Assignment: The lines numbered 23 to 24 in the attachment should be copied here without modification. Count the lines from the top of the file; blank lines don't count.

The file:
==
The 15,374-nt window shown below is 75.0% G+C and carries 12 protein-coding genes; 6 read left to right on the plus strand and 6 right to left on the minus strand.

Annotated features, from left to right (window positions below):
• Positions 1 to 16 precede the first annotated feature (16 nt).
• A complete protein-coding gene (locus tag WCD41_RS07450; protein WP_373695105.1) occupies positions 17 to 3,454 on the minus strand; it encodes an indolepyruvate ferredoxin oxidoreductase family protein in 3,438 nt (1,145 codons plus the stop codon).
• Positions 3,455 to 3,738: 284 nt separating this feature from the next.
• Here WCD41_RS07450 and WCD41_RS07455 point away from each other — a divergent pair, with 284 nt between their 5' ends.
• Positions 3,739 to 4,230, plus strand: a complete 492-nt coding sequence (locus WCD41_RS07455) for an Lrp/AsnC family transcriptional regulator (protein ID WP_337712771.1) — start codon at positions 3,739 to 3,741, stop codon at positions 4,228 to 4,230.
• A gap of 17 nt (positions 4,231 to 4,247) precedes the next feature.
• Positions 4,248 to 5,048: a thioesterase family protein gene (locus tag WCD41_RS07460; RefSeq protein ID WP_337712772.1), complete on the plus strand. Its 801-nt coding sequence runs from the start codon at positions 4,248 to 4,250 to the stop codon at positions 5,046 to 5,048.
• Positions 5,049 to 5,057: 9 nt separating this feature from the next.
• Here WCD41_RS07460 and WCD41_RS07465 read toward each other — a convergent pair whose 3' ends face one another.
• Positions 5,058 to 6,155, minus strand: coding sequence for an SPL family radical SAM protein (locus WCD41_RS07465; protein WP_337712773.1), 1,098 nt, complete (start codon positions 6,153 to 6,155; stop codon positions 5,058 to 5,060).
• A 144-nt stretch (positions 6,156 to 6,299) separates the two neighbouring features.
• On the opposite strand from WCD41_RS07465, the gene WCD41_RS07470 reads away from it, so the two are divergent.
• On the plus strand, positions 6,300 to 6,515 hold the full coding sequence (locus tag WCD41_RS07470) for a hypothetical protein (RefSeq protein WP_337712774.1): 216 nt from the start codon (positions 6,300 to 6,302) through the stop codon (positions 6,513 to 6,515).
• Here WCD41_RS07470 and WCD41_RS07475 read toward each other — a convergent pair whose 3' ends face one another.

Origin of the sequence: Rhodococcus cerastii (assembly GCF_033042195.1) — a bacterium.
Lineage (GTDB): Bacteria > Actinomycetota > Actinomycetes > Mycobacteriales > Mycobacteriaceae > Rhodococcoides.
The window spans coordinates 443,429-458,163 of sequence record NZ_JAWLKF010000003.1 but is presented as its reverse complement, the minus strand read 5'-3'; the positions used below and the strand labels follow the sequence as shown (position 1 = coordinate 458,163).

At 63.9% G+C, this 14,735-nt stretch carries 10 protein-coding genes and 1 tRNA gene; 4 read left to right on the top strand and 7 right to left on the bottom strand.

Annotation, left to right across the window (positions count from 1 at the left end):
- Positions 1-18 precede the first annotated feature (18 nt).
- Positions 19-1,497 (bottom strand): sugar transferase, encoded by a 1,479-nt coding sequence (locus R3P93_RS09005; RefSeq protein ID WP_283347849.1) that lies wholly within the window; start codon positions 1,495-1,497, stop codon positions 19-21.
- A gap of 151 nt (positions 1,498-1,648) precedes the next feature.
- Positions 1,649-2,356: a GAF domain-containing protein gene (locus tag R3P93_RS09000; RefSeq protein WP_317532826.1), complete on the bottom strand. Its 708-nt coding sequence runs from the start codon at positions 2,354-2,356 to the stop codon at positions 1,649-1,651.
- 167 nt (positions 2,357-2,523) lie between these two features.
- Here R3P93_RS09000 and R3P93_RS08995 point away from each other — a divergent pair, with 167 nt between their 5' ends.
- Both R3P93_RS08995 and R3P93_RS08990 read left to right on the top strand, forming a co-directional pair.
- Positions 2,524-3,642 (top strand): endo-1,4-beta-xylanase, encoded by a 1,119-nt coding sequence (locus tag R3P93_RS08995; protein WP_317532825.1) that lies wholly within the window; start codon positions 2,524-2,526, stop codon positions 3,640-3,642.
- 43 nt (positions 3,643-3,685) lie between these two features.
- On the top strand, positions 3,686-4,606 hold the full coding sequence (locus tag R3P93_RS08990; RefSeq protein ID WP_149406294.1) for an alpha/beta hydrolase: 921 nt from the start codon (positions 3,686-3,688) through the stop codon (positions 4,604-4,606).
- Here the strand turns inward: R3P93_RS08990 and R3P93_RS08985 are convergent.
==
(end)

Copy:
- Positions 19-1,497 (bottom strand): sugar transferase, encoded by a 1,479-nt coding sequence (locus R3P93_RS09005; RefSeq protein ID WP_283347849.1) that lies wholly within the window; start codon positions 1,495-1,497, stop codon positions 19-21.
- A gap of 151 nt (positions 1,498-1,648) precedes the next feature.